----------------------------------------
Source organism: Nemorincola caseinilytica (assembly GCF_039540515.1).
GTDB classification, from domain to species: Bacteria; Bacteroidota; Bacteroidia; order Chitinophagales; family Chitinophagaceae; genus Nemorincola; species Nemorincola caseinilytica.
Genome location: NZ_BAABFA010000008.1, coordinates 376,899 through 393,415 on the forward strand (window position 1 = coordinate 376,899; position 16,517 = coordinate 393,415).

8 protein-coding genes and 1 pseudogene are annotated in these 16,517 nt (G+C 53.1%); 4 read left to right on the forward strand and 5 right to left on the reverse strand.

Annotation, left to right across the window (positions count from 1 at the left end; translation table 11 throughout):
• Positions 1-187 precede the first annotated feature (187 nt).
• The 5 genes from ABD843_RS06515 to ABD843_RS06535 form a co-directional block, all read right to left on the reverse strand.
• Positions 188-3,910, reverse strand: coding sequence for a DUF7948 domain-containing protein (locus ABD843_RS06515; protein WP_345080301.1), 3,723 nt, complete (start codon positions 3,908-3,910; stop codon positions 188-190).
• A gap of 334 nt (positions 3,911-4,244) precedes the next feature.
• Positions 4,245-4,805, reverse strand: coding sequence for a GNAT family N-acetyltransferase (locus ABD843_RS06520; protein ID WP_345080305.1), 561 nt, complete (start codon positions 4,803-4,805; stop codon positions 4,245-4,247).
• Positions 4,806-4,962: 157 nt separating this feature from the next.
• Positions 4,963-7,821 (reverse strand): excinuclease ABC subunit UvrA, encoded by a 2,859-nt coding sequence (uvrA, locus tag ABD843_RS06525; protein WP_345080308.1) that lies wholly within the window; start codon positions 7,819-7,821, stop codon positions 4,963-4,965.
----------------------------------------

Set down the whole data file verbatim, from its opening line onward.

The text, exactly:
Source organism: Nemorincola caseinilytica (assembly GCF_039540515.1).
GTDB classification, from domain to species: Bacteria; Bacteroidota; Bacteroidia; order Chitinophagales; family Chitinophagaceae; genus Nemorincola; species Nemorincola caseinilytica.
Genome location: NZ_BAABFA010000008.1, coordinates 376,899 through 393,415 on the forward strand (window position 1 = coordinate 376,899; position 16,517 = coordinate 393,415).

8 protein-coding genes and 1 pseudogene are annotated in these 16,517 nt (G+C 53.1%); 4 read left to right on the forward strand and 5 right to left on the reverse strand.

Annotation, left to right across the window (positions count from 1 at the left end; translation table 11 throughout):
• Positions 1-187 precede the first annotated feature (187 nt).
• The 5 genes from ABD843_RS06515 to ABD843_RS06535 form a co-directional block, all read right to left on the reverse strand.
• Positions 188-3,910, reverse strand: coding sequence for a DUF7948 domain-containing protein (locus ABD843_RS06515; protein WP_345080301.1), 3,723 nt, complete (start codon positions 3,908-3,910; stop codon positions 188-190).
• A gap of 334 nt (positions 3,911-4,244) precedes the next feature.
• Positions 4,245-4,805, reverse strand: coding sequence for a GNAT family N-acetyltransferase (locus ABD843_RS06520; protein ID WP_345080305.1), 561 nt, complete (start codon positions 4,803-4,805; stop codon positions 4,245-4,247).
• Positions 4,806-4,962: 157 nt separating this feature from the next.
• Positions 4,963-7,821 (reverse strand): excinuclease ABC subunit UvrA, encoded by a 2,859-nt coding sequence (uvrA, locus tag ABD843_RS06525; protein WP_345080308.1) that lies wholly within the window; start codon positions 7,819-7,821, stop codon positions 4,963-4,965.